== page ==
EDIT:

Here's what I was talking about with the Rancho struts vs OEM type. (Pics taken by the Electrician)

The front struts are here. Notice the difference in the positions of the spring seats between the two kinds and the height difference of the mounting plates at the top of the struts (disregard the Truxx spacer there when comparing):

5734984716_8d5205d132_b.jpg


And here are the rear ones compared to each other. The top mounts seem to be the same height here but the spring seat on the rancho strut appears to be higher than the OEM one, so the amount of lift in the rear is less than in the front when using the ranchos. This makes sense seeing as most people want to level things out when they lift:

5734435945_9eae972ef1_b.jpg
 






SUL73NAZ I am glad to see you're trying this out...will be watching your progress to see how it all goes for you.

The BTF arms will help since the uniballs are stronger than the OEM balljoints and do better with the increased angles.

Where you may see issues is situations where you droop out your suspension completely. Just when running BTF spacers you get spindle/coil spring contact in the front and CV/Frame contact in the rear. By adding the BTF uppers in the front that seems to eliminate the spindle/spring contact (your uniball cups on the arms may still touch the springs at full droop...this is not that big of a deal though....just reduces downtravel some). Obviously the that does nothing for the rear though. But as you said if you're not using your truck in a way that puts your suspension in that position it should be fine.

I've never fully determined it but I believe the rancho quicklifts (at least the front ones) achieve lift by having a design that moves up the lower spring seats on the struts compared to the OEM type strut design. This effectively makes the springs "longer" which causes the struts to stay a little more extended when the vehicle is sitting in the ground, resulting in added ride height. It also looks like the upper mount of the front quicklift struts is also taller than OEM-design struts. I had originally thought that this might be a thicker part that rancho uses. After thinking about it a bit it very well may be that in addition the higher spring seats, the front rancho struts are actually longer than OEM also, at least as far as the extended length.

The springs rancho uses (at least from the Electrician's experience) seem to settle a bit over time, taking away a bit from the achieved ride height. This may have been partly due to the fact that he has given those springs quite a workout on the dunes. Or it could be that the diameter of the spring coils seems to be a little smaller than OEM and they don't hold up to abuse as well. Hard to say. But regardless of this, the adjustable valving features of the quicklift struts are nice for customizing the ride characteristics so that is definitely a plus compared to OEM struts.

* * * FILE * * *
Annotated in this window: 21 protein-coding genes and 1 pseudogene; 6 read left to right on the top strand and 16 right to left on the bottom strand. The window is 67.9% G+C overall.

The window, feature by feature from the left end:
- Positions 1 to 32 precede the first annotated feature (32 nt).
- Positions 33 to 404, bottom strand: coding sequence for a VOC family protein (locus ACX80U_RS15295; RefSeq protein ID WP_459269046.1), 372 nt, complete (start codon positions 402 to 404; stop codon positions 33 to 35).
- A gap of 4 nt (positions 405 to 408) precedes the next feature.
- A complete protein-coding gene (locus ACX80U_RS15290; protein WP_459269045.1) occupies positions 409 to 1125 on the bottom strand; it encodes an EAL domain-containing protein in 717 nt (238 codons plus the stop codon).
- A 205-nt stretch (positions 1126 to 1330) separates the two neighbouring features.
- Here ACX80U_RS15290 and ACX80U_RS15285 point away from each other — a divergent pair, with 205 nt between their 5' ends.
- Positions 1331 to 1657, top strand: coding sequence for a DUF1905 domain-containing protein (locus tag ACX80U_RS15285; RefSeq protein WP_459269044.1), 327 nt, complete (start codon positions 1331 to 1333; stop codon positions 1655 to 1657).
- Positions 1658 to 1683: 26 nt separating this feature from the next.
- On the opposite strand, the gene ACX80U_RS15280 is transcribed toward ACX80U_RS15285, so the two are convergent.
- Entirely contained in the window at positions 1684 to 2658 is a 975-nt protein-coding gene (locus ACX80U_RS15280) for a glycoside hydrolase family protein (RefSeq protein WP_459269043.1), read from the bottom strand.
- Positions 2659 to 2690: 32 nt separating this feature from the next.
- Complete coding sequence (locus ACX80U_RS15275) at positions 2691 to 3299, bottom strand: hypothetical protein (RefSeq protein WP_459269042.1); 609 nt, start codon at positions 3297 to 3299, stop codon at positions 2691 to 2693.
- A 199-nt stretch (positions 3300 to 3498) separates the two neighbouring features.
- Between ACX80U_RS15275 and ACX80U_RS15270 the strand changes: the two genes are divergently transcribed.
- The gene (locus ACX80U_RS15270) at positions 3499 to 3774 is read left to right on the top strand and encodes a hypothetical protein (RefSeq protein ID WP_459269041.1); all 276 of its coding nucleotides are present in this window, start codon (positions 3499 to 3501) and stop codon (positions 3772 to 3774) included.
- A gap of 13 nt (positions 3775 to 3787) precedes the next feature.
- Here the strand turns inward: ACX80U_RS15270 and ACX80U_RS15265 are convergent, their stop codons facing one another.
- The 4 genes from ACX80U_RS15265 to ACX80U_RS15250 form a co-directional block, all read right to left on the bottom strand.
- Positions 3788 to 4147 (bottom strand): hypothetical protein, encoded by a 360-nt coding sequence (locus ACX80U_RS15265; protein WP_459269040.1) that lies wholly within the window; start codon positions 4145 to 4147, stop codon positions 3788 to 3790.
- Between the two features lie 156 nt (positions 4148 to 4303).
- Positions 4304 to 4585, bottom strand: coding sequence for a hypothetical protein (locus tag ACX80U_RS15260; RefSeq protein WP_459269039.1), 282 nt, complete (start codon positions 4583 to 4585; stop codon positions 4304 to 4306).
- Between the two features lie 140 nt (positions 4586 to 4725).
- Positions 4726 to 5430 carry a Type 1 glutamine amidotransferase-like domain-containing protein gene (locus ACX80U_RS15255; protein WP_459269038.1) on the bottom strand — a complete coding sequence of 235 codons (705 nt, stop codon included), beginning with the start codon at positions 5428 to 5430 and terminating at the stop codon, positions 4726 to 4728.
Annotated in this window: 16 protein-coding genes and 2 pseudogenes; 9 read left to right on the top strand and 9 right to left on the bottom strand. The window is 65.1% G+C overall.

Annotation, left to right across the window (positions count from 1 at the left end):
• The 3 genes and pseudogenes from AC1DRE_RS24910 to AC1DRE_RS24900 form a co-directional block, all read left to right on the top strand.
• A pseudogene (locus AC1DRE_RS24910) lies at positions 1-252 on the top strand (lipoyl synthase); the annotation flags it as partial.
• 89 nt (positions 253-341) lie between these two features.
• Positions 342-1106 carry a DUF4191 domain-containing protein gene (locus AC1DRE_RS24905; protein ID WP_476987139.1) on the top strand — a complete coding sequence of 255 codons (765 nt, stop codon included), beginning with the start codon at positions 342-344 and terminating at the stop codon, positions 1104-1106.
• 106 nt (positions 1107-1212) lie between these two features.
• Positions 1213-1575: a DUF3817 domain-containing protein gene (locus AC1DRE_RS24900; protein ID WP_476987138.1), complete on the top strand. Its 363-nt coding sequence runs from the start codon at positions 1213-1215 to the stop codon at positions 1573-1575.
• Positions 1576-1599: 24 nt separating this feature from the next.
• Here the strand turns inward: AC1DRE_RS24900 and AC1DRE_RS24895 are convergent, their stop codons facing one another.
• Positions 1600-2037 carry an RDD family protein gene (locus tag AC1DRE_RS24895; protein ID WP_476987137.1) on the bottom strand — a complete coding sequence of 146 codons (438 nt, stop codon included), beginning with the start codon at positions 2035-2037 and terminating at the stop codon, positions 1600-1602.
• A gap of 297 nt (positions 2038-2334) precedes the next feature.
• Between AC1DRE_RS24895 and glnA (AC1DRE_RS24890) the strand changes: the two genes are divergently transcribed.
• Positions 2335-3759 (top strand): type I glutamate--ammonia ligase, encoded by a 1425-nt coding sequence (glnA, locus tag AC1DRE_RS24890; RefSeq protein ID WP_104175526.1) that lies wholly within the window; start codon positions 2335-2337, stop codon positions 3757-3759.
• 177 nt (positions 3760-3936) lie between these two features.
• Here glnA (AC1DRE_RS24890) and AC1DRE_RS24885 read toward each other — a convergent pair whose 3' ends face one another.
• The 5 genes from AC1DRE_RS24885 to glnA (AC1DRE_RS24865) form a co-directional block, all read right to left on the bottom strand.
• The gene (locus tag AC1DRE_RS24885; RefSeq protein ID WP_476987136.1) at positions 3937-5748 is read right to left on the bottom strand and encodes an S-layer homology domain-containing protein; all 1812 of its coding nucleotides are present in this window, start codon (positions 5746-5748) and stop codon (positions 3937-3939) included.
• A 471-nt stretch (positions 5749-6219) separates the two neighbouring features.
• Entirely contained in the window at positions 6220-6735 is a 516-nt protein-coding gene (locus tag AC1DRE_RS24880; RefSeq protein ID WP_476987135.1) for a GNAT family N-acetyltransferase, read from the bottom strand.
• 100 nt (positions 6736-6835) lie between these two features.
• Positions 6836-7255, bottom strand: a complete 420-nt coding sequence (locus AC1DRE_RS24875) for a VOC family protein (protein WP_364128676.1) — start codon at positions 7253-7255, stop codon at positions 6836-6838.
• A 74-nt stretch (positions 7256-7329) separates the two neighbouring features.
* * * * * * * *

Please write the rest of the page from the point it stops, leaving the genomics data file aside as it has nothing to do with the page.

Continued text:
I've got a short work trip coming up but when I get back in November I'm going to be doing some experiments with modifying the OEM type struts in a way that will move up the spring seats (got some GREAT input and ideas from Duner on this). Should be pretty inexpensive. My hope is by modifying the OEM-type struts and using very short (1") BTF spacers is that I'll get a good amount of lift on the suspension (the same amount I have right now actually) but with absolutely no suspension components contacting the front springs and no axle/frame contact in the rear. If it works out I will do a writeup.

EDIT:

Here's what I was talking about with the Rancho struts vs OEM type. (Pics taken by the Electrician)

The front struts are here. Notice the difference in the positions of the spring seats between the two kinds and the height difference of the mounting plates at the top of the struts (disregard the Truxx spacer there when comparing):

5734984716_8d5205d132_b.jpg


And here are the rear ones compared to each other. The top mounts seem to be the same height here but the spring seat on the rancho strut appears to be higher than the OEM one, so the amount of lift in the rear is less than in the front when using the ranchos. This makes sense seeing as most people want to level things out when they lift:

5734435945_9eae972ef1_b.jpg

Yeah to address the down travel issue I am going to be using limiting straps. I have not bought them because I do not know what length I will need until all the parts are installed. I am still waiting on the arms so when those come in I will powder coat them along with the spacers and then install everything. I had talked to Brandon about maybe scraping the rancho quick lifts completely in favor of some offroad racing shocks like ICON Vehicle Dynamics uses in his kits but those will have to be further down the road since their cost is much higher than that of the quick lifts.
 












Yeah limit straps are definitely the simplest way to avoid all the problems. The Icon coilovers would really be nice but I can't drop that kind of cash for a good while either so I'll be interested to see how you do the limit strap setup.

I'm gonna be getting my limit straps from SDHQ here in AZ (they sell awesome ones for $25.00 a pair) I am going to be doing them front and rear. I don't know if i mentioned it but I am not doing any spacer in the rear to avoid issues with the cv's interfering with the frame. I also like the front end a tad higher (prerunner/socal) look. I'll definitely post pics as the project progresses. My goal is to clear 33" tires on 17x8.5" wheels with the Rancho QL, 2.25" BTF Spacers, Upper A-Arms with the limit straps.
 






I clear 33x10.5r17s, stock.